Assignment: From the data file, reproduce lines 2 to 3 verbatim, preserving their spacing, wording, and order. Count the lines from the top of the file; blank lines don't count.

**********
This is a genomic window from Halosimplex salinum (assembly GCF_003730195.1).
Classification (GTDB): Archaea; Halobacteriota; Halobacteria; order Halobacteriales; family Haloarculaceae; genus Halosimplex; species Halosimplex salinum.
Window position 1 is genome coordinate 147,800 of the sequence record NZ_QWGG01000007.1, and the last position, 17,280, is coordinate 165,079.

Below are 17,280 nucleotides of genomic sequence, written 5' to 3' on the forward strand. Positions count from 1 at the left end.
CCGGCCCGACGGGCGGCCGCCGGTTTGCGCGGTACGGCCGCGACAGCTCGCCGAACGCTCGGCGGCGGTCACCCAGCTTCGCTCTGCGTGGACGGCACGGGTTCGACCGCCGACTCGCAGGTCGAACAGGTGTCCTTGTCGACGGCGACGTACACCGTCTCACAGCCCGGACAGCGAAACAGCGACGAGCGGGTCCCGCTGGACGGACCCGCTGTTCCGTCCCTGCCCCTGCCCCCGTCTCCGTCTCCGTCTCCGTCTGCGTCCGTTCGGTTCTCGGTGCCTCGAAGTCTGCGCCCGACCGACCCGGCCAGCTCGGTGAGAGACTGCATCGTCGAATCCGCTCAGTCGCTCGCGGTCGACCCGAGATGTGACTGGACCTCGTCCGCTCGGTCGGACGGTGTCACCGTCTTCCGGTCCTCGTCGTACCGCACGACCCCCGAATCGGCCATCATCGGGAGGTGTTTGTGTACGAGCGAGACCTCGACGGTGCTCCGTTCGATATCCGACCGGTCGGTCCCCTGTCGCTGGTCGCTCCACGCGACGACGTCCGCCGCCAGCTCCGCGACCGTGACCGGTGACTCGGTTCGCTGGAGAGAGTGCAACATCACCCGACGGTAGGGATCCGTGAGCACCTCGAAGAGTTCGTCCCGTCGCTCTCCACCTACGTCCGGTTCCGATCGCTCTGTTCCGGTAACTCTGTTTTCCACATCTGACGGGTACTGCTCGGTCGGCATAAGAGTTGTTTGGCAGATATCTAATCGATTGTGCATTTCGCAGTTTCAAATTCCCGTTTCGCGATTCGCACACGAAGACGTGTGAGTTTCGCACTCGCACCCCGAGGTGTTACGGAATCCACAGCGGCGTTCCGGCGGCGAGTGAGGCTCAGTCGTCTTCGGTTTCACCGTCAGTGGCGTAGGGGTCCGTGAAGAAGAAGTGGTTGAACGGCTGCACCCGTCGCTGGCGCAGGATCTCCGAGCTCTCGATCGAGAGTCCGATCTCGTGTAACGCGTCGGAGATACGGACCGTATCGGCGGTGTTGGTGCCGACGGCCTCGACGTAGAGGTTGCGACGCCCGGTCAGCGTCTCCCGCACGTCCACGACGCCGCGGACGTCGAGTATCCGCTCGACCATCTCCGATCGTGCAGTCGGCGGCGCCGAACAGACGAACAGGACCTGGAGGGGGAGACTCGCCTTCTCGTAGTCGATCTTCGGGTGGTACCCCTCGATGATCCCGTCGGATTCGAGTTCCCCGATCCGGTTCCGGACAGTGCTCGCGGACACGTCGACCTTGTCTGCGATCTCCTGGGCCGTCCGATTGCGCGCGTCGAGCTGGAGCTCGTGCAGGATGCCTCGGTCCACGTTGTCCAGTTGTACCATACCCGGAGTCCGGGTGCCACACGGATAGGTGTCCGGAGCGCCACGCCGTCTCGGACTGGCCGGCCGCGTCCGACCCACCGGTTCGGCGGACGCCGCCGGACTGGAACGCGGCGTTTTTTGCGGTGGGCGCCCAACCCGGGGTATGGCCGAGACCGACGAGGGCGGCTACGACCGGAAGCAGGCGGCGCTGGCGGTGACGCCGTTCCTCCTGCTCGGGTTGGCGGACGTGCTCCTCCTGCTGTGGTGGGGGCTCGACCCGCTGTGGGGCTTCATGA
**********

Classification (GTDB): Archaea; Halobacteriota; Halobacteria; order Halobacteriales; family Haloarculaceae; genus Halosimplex; species Halosimplex salinum.
Window position 1 is genome coordinate 147,800 of the sequence record NZ_QWGG01000007.1, and the last position, 17,280, is coordinate 165,079.